“Every time we go out, I remind the guys that we represent more than ourselves,” he told me. “The troops and their families look at us. So I hope we present ourselves with the same type of dignity, courage and honor that our own sons and daughters are showing in Iraq and Afghanistan.”

What Mr. Davis wants those troops to see is the solid wall of red, white and blue of his group’s flags and “Support Our Troops” signs. He averages about 30 supporters a week, but hopes for a larger turnout for Flag Day, June 14.

Mr. Davis notes that he has been accused of being part of a vast right-wing conspiracy that trains and pays pro-troop advocates. Asked about that, he offers an answer that may inspire others to join his efforts.

“In a way they’re right,” he told me. “I was trained by a family that taught me to love our country, not blame it. And I am paid by troops and their families who say thanks for doing this, thanks for being here.”

Mr. Ferris is an assistant editor and columnist at the Philadelphia Inquirer.


Last Friday with Ferris

A week late, but still a great read on the future of the US Military beyond Iraq. My concern regarding the direction of our future geopolitical policy is that the debate will be framed not around the adults that met in Colorado Springs; but by the unfounded statements of disgruntled military types. I’m all for a reasoned, evidence-based debate on this issue, and I hope as we move closer to November to see such discourse in the public arena.

Back Channels: Shaping a post-Iraq military

COLORADO SPRINGS – The three White House contenders didn’t attend this week’s conference on the U.S. military after Iraq, but their presence was felt. That’s because the next president won’t just be deciding the fate of the Iraq war, but charting the U.S. military’s course on personnel, weapons systems and equipment for the next generation.

“This is the most important election for national security in 40 years,” said Dan Goure, vice president of the Lexington Institute, a Virginia think tank.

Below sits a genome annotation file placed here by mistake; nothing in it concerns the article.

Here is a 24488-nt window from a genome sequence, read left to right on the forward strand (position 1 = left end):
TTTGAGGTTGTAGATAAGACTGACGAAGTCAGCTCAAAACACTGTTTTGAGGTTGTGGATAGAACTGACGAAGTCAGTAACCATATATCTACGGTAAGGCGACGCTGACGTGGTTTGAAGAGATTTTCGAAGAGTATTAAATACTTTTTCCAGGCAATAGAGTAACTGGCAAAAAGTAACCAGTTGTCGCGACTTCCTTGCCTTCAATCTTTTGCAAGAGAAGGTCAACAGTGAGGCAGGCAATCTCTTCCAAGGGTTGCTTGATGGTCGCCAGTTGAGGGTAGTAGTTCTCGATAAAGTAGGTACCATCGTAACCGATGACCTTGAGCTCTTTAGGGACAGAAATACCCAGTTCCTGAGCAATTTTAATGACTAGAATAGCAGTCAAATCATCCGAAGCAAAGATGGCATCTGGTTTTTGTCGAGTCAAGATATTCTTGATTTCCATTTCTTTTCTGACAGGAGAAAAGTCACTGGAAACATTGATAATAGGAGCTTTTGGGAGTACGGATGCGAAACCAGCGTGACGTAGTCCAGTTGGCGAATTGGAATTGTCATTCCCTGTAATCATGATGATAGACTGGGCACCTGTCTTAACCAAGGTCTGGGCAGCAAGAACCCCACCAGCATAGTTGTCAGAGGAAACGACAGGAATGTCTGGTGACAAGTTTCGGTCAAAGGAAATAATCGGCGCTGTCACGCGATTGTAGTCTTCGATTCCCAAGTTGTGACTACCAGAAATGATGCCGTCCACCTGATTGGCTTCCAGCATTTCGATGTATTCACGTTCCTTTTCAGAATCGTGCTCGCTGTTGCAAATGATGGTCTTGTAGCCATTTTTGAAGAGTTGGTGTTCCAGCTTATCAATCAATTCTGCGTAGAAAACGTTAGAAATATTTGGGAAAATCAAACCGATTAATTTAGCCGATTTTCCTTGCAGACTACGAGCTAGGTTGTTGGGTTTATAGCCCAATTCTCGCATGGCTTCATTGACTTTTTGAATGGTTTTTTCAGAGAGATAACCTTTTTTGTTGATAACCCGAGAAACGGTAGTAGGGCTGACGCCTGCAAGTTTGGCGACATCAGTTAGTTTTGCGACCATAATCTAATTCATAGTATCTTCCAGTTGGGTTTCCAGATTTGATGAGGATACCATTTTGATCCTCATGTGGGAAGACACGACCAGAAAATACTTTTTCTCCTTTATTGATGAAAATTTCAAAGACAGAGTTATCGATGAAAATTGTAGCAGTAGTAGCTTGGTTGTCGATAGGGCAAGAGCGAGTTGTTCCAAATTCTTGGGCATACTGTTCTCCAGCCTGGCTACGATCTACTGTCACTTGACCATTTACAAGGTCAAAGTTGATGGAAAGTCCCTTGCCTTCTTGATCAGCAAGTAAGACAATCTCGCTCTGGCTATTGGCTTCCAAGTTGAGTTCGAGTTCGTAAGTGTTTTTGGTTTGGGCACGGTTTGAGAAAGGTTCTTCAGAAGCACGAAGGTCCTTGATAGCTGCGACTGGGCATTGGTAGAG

So it would help voters if some of the issues raised at the Heritage Foundation gathering – the U.S. role in the world, soft power vs. hard power, and improving the quality of life for military families – became part of the debate between now and November.

The rest of the story can be found HERE


Daily Local LTE

I was also present a week later at the Chester County Courthouse, as the all peace protesters intermixed with us, and heard the statements Tony refers to in this remarkable letter to the editor:

Victim displays class over incident :

I read your account of the court’s decision in the attack by one of Karen Porter’s “peace” supporters with great interest. The day after the incident I viewed a video on the victim’s Web site. What one attorney who wrote a letter to the Daily Local observed and what the court has clearly stated from the facts of the incident are clearly at odds with Karen Porter’s rendition and the actual video I observed.

The week following the incident I heard Karen Porter addressing her “troops” on the courthouse steps. From her comments you would have thought the young woman had attacked the perpetrator. It’s hard for me to imagine that Karen Porter is an attorney … her comments about this incident have no basis in the facts of the case. But then again a lot of what Ms. Porter says about many issues, has no basis in fact.

It’s nice to see that justice was served in this case. It’s also worthy to note that the young woman from the Victory Movement, could have sought more aggressive recompense. But as is typical of the folks on that side of the street, she settled for a formal apology … classy lady.

Anthony J. Oleck
Kennett Square


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Marcus Luttrell Speaks

I can relate to his ‘Media-Induced PTSD’. I warn you, there are some graphic descriptions in his speech to the assembled crowd. Viewer discretion is advised.